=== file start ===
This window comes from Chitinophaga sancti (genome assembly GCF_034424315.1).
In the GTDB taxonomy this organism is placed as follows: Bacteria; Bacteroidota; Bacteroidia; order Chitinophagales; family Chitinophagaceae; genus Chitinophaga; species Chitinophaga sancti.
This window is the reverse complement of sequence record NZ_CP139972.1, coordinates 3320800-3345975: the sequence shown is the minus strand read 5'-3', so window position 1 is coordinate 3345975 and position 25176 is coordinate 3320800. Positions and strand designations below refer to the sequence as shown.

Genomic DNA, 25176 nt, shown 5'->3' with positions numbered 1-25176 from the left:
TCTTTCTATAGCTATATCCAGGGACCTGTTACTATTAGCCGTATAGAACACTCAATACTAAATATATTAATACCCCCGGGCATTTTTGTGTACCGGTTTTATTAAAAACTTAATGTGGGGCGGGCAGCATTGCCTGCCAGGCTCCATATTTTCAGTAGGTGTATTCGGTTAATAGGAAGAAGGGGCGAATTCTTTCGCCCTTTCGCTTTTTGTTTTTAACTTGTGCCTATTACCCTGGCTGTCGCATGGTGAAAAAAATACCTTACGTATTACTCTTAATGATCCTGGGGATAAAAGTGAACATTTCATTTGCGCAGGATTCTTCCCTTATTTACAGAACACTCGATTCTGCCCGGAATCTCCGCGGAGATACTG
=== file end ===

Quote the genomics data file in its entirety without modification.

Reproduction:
This window comes from Chitinophaga sancti (genome assembly GCF_034424315.1).
In the GTDB taxonomy this organism is placed as follows: Bacteria; Bacteroidota; Bacteroidia; order Chitinophagales; family Chitinophagaceae; genus Chitinophaga; species Chitinophaga sancti.
This window is the reverse complement of sequence record NZ_CP139972.1, coordinates 3320800-3345975: the sequence shown is the minus strand read 5'-3', so window position 1 is coordinate 3345975 and position 25176 is coordinate 3320800. Positions and strand designations below refer to the sequence as shown.

Genomic DNA, 25176 nt, shown 5'->3' with positions numbered 1-25176 from the left:
TCTTTCTATAGCTATATCCAGGGACCTGTTACTATTAGCCGTATAGAACACTCAATACTAAATATATTAATACCCCCGGGCATTTTTGTGTACCGGTTTTATTAAAAACTTAATGTGGGGCGGGCAGCATTGCCTGCCAGGCTCCATATTTTCAGTAGGTGTATTCGGTTAATAGGAAGAAGGGGCGAATTCTTTCGCCCTTTCGCTTTTTGTTTTTAACTTGTGCCTATTACCCTGGCTGTCGCATGGTGAAAAAAATACCTTACGTATTACTCTTAATGATCCTGGGGATAAAAGTGAACATTTCATTTGCGCAGGATTCTTCCCTTATTTACAGAACACTCGATTCTGCCCGGAATCTCCGCGGAGATACTG